International Session (Symposium)2(JSGE・JSH)
November 4 (Fri.), 9:00–12:00, Room 8 (Portopia Hotel Main Building Kairaku 2)
Innate immunity in hepatic disease
- University of California at Davis School of Medicine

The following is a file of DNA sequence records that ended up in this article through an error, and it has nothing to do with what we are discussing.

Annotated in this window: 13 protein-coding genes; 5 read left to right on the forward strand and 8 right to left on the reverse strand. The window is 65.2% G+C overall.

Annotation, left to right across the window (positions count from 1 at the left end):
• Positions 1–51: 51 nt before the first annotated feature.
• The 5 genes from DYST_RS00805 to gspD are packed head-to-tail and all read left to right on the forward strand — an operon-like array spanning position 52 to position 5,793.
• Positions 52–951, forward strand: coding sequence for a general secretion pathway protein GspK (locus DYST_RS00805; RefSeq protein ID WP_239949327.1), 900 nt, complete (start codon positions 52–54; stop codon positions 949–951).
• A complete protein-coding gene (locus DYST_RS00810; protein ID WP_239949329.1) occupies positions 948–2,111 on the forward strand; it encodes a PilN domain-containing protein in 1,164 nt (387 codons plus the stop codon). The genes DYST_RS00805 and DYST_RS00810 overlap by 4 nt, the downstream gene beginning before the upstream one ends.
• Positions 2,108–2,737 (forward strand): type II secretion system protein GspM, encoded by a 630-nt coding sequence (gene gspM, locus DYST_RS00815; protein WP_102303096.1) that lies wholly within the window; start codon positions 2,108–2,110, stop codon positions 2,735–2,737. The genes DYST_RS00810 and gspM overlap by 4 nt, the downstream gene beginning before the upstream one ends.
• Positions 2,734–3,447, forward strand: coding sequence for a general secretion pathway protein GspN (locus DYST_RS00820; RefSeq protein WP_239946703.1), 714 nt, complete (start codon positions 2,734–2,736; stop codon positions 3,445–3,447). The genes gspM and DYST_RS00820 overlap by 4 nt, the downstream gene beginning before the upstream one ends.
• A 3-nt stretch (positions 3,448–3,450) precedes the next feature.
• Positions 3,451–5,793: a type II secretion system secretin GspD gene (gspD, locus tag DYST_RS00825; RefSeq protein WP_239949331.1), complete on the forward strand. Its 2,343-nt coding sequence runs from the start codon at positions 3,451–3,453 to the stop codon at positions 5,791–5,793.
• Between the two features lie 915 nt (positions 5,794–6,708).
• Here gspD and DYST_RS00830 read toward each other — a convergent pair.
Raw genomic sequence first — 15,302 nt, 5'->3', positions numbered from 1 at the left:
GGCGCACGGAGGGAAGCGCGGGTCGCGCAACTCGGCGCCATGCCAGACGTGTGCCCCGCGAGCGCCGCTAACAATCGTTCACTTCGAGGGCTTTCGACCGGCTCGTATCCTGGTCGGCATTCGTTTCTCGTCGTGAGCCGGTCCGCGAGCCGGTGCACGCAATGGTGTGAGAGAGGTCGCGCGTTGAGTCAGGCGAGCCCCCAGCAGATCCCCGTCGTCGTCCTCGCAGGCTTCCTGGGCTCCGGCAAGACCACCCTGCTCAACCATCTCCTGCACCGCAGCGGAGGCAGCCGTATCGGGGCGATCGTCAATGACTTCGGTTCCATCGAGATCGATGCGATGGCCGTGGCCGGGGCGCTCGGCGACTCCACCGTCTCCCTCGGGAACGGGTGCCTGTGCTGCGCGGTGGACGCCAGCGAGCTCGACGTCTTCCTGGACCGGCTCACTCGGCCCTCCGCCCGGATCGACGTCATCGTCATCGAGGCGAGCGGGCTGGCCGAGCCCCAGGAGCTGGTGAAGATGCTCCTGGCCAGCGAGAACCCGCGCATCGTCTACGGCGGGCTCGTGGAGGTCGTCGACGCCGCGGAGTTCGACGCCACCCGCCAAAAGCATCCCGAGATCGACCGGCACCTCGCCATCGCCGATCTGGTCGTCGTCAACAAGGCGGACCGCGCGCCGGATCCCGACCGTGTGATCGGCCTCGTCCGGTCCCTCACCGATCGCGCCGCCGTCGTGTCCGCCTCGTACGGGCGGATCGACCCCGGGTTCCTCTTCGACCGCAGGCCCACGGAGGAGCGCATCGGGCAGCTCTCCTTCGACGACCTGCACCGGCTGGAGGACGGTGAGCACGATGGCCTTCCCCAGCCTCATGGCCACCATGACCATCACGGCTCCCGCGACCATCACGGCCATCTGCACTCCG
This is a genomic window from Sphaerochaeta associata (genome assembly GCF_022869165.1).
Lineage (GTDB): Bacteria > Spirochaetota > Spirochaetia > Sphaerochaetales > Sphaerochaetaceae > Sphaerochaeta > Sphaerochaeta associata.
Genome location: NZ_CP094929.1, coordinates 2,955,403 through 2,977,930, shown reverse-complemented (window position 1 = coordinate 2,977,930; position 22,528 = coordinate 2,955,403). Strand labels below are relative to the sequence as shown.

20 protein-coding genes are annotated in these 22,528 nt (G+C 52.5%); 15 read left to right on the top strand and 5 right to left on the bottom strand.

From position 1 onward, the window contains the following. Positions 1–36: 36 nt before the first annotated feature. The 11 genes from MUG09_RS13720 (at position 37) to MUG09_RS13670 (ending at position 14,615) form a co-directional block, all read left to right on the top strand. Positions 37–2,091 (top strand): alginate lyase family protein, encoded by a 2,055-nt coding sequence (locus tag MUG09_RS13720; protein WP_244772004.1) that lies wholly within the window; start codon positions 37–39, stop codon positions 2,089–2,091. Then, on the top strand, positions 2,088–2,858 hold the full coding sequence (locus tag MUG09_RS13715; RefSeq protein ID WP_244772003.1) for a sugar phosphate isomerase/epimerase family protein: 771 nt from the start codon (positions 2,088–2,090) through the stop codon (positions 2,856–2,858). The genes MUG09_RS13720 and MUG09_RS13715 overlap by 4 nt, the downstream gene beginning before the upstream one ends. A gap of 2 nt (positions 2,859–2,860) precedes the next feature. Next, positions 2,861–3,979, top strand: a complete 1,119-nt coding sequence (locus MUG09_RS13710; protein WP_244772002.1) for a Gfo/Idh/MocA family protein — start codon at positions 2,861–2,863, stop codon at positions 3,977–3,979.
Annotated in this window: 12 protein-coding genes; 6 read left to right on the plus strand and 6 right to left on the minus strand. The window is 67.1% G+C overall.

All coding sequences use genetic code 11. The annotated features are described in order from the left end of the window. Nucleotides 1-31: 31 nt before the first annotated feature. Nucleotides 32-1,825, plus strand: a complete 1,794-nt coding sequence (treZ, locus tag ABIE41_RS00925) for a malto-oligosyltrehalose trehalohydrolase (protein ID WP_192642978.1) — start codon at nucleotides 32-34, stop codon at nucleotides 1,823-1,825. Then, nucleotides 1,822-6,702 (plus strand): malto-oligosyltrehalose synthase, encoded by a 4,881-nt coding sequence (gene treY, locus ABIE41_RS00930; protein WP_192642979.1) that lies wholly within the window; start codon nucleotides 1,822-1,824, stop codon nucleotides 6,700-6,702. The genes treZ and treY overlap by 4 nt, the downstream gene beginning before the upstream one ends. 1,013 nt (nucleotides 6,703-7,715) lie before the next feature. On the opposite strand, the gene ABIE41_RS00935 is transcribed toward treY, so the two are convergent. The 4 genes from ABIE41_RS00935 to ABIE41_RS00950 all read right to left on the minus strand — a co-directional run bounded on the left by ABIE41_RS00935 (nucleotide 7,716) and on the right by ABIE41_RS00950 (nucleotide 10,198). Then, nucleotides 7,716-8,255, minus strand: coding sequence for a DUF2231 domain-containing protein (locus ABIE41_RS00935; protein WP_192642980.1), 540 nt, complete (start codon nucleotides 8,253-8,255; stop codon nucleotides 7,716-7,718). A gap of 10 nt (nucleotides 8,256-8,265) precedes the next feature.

There is increased recognition of the role of innate immune responses in autoimmune liver disease and, in particular, in primary biliary cholangitis (PBC). Much of this work revolves around the issue of hepatic natural killer cells (NK). NK cells are important players of the innate arm of the immune system and provide an early defense against pathogens and tumor-transformed cells. Peripheral blood NK (PB-NK) cells were first identified because of their ability to spontaneously kill tumor-cell targets in vitro without the need for specific antigen priming, which is the reason that they were named 'natural killer' cells. The characterization of NK cells in human tissues and body organs represented another important step forward to better understand their physiology and physiopathology. In this regard, many reports revealed over the past decade a differential anatomic distribution of NK cell subsets in several sites such as the intestine, lung, cervix, placenta and liver as well as in secondary lymphoid organs such as spleen, lymph nodes and tonsils. Among all these tissues, the liver is certainly unique as its parenchyma contains an unusually high number of infiltrating immune cells with 30-50% of total lymphocytes being NK cells. Given the constant liver intake of non-self antigens from the gastrointestinal tract via the portal vein, hepatic NK (H-NK) cells must retain a certain degree of tolerance in the context of their immune-surveillance against dangers to the host. Indeed, the breakdown of the tolerogenic state of the liver-associated immune system has been shown to induce autoimmunity. However, the role of NK cells during the course of autoimmune liver diseases is still being debated mainly because a complete characterization of H-NK cells normally resident in healthy human liver has not yet been fully disclosed. Furthermore, the differences in phenotype and functions between human and mouse H-NK cells often preclude translation of results obtained from murine models into experimental approaches to be performed in humans. Here, we provide an extensive characterization of the phenotype of H-NK cells physiologically resident in the human liver by both mentioning data available in literature and including a set of original results recently developed in our laboratory. We then review our current knowledge in regard to the contribution of H-NK cells in regulating local immune homeostasis and tolerance as well as in inducing the development of liver autoimmunity.